Dogs pull on leash to get where they want to go, when it works it reinforces the pulling behavior.
Dogs pull on leash to get to where they are going. If pulling didn't work, they wouldn't perform the behavior. We must assume then that getting to where they would like to go is a potent reinforcer. For this exercise, you won't need any treats, movement forward will be the reward.
When the dog pulls, stop moving, and don't let the leash extend any further than it has so far. Wait until your pup pays attention to you once again, then praise your dog while you begin walking again. If at any time the leash becomes tight, simply stop moving and wait. The dog will quickly learn that his actions control the walk.
Avoid walking your dog on a retractable leash, aside from retractable leashes being incredibly dangerous for both you and your dog, they tend to hold a constant pressure. This will make it harder for your dog to tell the difference between when they are pulling and when they are not. For the best chances of success, you will need a plain leash that can go slack.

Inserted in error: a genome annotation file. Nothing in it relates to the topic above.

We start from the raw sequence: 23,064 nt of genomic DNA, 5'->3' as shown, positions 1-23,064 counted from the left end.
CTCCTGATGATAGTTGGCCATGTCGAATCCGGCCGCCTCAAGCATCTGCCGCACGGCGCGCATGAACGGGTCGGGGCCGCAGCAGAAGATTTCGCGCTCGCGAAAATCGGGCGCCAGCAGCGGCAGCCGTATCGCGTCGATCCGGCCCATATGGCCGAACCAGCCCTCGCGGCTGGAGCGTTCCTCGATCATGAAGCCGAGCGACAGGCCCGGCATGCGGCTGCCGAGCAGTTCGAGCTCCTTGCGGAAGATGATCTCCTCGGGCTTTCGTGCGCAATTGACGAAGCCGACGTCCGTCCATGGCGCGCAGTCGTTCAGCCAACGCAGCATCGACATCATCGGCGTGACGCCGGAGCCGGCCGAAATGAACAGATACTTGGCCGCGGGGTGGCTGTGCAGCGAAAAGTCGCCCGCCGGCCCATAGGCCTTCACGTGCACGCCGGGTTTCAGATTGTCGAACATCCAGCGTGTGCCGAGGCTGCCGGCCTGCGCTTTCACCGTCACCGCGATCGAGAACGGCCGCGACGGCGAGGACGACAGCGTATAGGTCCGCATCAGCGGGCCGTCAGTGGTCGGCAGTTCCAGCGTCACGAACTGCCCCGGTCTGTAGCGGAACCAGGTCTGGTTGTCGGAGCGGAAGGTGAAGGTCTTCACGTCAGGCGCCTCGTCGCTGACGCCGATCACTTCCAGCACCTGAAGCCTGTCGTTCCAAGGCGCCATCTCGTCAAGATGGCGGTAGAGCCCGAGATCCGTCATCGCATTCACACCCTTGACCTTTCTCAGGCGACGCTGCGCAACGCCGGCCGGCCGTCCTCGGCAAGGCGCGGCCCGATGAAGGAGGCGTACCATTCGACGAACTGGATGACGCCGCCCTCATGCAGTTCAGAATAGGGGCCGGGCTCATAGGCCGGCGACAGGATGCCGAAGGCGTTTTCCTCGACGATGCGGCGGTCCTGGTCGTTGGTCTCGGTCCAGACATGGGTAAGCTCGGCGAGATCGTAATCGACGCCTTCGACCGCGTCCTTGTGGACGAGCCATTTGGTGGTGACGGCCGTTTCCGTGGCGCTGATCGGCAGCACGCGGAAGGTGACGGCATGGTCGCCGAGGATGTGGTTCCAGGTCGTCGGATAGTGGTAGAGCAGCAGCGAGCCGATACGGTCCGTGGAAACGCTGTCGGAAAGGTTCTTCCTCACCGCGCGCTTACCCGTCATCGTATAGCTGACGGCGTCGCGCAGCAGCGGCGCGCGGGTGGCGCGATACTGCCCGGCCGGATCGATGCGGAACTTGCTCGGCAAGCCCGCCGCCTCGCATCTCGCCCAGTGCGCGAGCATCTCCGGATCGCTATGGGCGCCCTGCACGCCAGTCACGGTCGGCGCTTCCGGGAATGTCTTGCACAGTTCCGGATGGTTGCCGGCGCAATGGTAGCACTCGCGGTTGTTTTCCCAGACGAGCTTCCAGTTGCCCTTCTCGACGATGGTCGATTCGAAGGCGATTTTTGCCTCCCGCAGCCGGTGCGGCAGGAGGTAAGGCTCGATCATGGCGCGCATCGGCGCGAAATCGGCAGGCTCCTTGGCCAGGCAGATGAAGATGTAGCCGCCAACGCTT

One of the big concerns I hear with this approach is "I need to walk X amount of miles for my dog to get tired!" Walking in circles in your driveway and making your pup think and problem solve will tire him just as much as an impolite marathon. When exercising your pup's body alone, your dog may build a tolerance, and with time you have to add more and more physical exercise to tire your dog. However combining training and mental stimulation into your exercise routine can relieve both mental and physical energy leading to a calmer dog and a better relationship for the both of you.
Consistency is key to training, to communicate effectively with your dog the rules must always be the same. Never allow a dog that is pulling to move forward, and the behavior will disappear.
The golden rule: When your dog pulls on the leash, stand still and wait for your dog's attention before moving forward.